Attacks on the media
Acts of intimidation and violence against reporters are an almost daily occurrence in Uganda. The security services, which are the leading press freedom violators, often target them and detain them arbitrarily, as was the case with several journalists investigating trafficking in fake medicines in 2019. Any criticism of the authorities can result in journalists being beaten, abducted or deprived of their equipment with impunity. Uganda’s president for the past 34 years, Yoweri Museveni tolerates no criticism and often uses hate speech in his references to the media, as in a 2018 press conference when he called journalists “parasites.”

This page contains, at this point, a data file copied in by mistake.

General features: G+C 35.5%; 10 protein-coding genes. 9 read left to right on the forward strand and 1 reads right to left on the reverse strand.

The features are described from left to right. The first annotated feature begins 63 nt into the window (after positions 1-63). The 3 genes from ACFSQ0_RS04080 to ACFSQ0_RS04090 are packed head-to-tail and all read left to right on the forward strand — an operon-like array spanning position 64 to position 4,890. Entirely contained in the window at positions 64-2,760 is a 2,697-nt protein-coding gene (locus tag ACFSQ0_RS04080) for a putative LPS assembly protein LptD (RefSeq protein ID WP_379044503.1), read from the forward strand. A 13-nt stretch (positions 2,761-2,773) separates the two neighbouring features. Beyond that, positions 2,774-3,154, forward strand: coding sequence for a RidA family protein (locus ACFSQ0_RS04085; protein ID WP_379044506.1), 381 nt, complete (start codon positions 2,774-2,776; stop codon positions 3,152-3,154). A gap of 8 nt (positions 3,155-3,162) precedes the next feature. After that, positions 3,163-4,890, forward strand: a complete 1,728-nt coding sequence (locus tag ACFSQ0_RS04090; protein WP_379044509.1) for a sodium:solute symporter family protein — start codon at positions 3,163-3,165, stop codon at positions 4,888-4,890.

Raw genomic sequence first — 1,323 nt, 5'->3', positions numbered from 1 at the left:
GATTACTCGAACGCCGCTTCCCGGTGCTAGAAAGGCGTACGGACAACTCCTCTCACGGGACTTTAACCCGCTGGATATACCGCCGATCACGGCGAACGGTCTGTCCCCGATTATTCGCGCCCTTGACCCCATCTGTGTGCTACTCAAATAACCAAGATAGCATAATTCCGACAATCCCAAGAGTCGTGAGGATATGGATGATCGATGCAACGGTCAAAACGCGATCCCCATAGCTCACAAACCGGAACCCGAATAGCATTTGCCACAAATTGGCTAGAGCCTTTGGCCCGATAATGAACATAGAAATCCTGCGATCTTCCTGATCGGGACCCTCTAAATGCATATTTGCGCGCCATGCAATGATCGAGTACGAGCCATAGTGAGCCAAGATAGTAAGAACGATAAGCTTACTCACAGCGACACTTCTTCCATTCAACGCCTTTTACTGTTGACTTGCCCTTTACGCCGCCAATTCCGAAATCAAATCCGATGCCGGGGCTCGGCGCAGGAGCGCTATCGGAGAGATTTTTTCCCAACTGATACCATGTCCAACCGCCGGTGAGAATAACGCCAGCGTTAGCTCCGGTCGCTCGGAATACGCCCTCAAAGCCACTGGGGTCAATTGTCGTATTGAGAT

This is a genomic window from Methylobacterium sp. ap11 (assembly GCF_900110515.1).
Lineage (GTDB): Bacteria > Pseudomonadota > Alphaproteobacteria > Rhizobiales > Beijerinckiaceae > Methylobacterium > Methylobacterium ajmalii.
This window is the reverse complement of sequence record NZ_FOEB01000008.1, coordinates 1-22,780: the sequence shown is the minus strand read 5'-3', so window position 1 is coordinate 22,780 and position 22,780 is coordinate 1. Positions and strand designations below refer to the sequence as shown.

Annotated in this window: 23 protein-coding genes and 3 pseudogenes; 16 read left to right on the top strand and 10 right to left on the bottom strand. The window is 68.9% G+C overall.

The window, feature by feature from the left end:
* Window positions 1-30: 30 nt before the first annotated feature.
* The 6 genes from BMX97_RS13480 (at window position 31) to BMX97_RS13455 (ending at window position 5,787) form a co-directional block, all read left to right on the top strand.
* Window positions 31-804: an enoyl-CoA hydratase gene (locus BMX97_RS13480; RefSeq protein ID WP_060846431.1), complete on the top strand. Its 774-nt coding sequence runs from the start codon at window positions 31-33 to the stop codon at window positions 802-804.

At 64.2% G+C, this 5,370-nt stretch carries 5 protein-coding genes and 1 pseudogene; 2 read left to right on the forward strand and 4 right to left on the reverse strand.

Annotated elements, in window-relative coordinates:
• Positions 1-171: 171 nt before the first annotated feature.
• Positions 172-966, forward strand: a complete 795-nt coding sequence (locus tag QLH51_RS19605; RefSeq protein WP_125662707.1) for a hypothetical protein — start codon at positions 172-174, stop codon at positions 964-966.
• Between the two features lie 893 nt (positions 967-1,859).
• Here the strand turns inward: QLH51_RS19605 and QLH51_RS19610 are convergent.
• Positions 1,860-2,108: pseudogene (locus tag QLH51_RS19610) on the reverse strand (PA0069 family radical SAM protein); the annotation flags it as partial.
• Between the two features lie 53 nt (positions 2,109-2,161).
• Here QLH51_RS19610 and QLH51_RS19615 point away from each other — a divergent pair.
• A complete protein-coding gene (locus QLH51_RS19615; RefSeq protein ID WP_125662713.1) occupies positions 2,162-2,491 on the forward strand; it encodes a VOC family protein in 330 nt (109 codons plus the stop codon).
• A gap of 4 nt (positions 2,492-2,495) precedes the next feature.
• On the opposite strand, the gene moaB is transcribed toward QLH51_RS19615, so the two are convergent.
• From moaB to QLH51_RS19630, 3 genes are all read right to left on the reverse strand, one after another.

Charges of treason under the criminal code, which carry a heavy sentence, are often used to gag the media. It is not uncommon for the authorities to intervene directly to block the broadcasting of TV reports. In 2019, the police raided three commercial radio stations to cut short interviews with the opposition leader. The media regulator also ordered media outlets to “suspend” a total of 39 reporters and producers for reporting a well-known opposition politician’s arrest. A court quashed the order a few weeks later. The persecution of journalists was reinforced in June 2017 by the creation of a special team of state security officers and IT experts to scan posts on Facebook and other social networks for criticism of the government. During elections, the Internet is often disconnected or access to social media is blocked. A daily tax on use of social media, the first of its kind in Africa, was introduced in 2018, further undermining journalists and media outlets.
125 in 2019
39.42 in 2019